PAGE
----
Under these two projects, some limited number of locomotives will be imported and a majority of locomotives will be manufactured in India itself. The contract provides suitable economic drivers which would ensure complete indigenisation of the manufacturing, which, in turn, will lead to a substantial development of ancillary manufacturing units and indigenisation of the locomotives, making it a true ‘Make in India’ proposition. The projects would also lead to the development of the region where the factory would be set up and also those where the maintenance facilities would be set up. In sum, the projects would bring in substantial development in these areas and also lead to the generation of direct and indirect employment.
How are you engaging states in the expansion of railways?
Ministry of Railways (MoR) signed joint venture (JV) agreement for the formation of companies with nine state governments including Odisha, Kerala, Chhattisgarh, Haryana, Jharkhand, Gujarat, Madhya Pradesh, Andhra Pradesh and Maharashtra. So far, companies have been formed with four states, namely, Chhattisgarh, Gujarat, Kerala and Odisha. The formation of a company with Maharashtra is at advanced stages and will be concluded by next month. JVs would undertake project development works for an identified basket of projects, which will inter-alia include surveys, preparation of detailed project report (DPR) and getting requisite approvals, processing for sanctioning of identified projects and monitoring.
What reforms are being implemented in Railways?
We have taken a number of reforms. Powers were delegated and decentralised for improvement of efficiency and transparency with the effective implementation of e-tendering, e-auctioning, e-ticketing, e-governance, e-freight demand, e-catering, e-wheelchair, e-concierge.
Rail Development Authority (RDA) is being set up and it will act within the parameters of the Railway Act, 1989. RDA will determine tariff, ensure fair play and level playing field for stakeholder investment in railways, set up efficiency and performance standards and disseminate information on global best practices and benchmarking.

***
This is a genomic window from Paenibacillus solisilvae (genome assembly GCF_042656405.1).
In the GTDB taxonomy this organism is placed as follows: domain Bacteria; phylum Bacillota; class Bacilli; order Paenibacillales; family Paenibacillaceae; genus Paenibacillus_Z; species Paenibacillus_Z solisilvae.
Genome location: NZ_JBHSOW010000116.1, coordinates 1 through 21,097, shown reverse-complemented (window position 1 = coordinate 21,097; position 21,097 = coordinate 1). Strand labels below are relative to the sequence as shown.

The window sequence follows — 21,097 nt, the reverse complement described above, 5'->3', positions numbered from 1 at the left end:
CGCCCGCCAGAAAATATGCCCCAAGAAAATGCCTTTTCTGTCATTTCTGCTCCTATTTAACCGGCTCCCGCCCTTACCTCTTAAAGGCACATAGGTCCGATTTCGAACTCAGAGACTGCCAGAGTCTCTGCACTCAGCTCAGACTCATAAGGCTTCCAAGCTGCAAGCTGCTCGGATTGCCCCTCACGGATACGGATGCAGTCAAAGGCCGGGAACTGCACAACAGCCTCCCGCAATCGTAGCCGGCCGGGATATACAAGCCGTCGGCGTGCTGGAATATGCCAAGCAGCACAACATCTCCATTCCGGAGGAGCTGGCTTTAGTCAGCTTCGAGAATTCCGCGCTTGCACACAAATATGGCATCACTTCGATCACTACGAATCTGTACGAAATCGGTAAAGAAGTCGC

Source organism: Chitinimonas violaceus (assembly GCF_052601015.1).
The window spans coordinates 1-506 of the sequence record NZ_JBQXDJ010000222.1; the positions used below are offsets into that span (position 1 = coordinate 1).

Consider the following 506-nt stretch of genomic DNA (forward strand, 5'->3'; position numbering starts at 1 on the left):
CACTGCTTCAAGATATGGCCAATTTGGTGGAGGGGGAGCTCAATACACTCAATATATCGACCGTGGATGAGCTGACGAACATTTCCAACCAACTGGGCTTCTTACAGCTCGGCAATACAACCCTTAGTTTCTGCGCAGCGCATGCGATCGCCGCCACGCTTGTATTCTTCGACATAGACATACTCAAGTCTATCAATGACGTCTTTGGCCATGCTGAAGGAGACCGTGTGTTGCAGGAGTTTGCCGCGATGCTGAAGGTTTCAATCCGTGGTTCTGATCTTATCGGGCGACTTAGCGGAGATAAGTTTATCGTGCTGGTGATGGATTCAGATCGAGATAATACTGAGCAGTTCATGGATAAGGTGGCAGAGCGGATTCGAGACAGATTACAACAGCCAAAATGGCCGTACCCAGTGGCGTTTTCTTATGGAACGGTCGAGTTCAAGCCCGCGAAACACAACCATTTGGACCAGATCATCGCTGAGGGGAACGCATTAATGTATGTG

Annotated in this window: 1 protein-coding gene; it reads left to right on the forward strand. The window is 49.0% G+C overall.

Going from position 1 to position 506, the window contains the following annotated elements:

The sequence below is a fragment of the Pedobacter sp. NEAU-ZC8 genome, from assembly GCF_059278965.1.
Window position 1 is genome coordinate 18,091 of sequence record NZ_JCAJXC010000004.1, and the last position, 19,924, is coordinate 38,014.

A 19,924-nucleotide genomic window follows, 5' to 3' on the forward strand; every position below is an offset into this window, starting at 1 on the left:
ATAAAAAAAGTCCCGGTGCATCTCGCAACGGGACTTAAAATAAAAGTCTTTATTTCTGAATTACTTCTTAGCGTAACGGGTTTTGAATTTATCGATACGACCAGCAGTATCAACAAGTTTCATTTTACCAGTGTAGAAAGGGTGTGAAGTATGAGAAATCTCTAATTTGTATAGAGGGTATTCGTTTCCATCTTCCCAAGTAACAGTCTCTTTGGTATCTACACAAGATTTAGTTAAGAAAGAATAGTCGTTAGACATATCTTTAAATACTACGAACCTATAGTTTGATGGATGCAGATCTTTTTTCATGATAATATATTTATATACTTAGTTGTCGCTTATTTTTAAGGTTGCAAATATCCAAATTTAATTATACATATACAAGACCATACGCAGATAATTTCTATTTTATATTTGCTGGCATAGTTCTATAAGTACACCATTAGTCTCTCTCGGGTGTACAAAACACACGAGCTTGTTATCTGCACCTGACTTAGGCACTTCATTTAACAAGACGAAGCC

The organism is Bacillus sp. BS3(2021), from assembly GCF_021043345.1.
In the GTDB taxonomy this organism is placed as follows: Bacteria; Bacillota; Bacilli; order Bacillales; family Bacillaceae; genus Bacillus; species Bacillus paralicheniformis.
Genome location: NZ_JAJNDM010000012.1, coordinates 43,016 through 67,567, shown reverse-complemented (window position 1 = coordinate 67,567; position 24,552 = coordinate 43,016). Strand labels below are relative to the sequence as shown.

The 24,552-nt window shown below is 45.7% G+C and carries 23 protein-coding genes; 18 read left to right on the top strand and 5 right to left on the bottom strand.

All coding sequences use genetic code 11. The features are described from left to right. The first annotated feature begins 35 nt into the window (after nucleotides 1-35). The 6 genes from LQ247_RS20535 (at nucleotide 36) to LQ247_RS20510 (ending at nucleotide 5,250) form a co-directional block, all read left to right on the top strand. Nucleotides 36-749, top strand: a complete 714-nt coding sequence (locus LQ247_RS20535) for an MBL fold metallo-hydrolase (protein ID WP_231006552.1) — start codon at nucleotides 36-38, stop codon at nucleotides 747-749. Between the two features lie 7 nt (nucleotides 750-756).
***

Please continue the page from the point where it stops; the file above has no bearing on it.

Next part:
Besides, a web-enabled grievance redressal machinery (Nivaran) for both serving as well as retired railwaymen has been developed. An ERP (enterprise resource planning)-based human resource management system is proposed to be implemented all over Indian Railways and Rs 339.72 crore has been sanctioned for this purpose.
What is the target for laying kilometre track per day?
Indian Railways commissioned 2,855 km of broad gauge (BG) lines, highest ever in 2016-17, which is 7.82 km per day. Our target is to increase BG line commissioning to 3,500 km in 2017-18 which means 9.6 km per day. We intend to further increase the pace of railway line commissioning by keeping the target of 15 km a day in 2018-19 and then 20 km a day in 2019-20. With state JVs coming into being, this pace will further accelerate substantially.
What is the present status of dedicated freight corridors being proposed?
Dedicated freight corridors (DFCs) are expected to be commissioned by 2019. For both eastern and western DFCs, implementation schedules have been drawn up and are being monitored on a regular basis. These DFCs entail an investment of Rs 81,459 crore including land cost approved by the Cabinet Committee on Economic Affairs in June 2015. The cost for the project will be funded by a combination of debt from bilateral/multilateral agencies, equity from Ministry of Railways and public-private partnerships. The capital structure of Dedicated Freight Corridor Corporation of India (DFCCIL) will entail a debt-equity ratio of 3:1.
In my Budget Speech 2016-2017, I have announced 3 new DFCs (i) East-West Corridor (2,328 km) (Kolkata-Mumbai), (ii) North-South Corridor (2,343 km) (Delhi-Chennai), and (iii) East Coast Corridor (1,114 km) (Kharagpur-Vijayawada).
Source Link – Dna India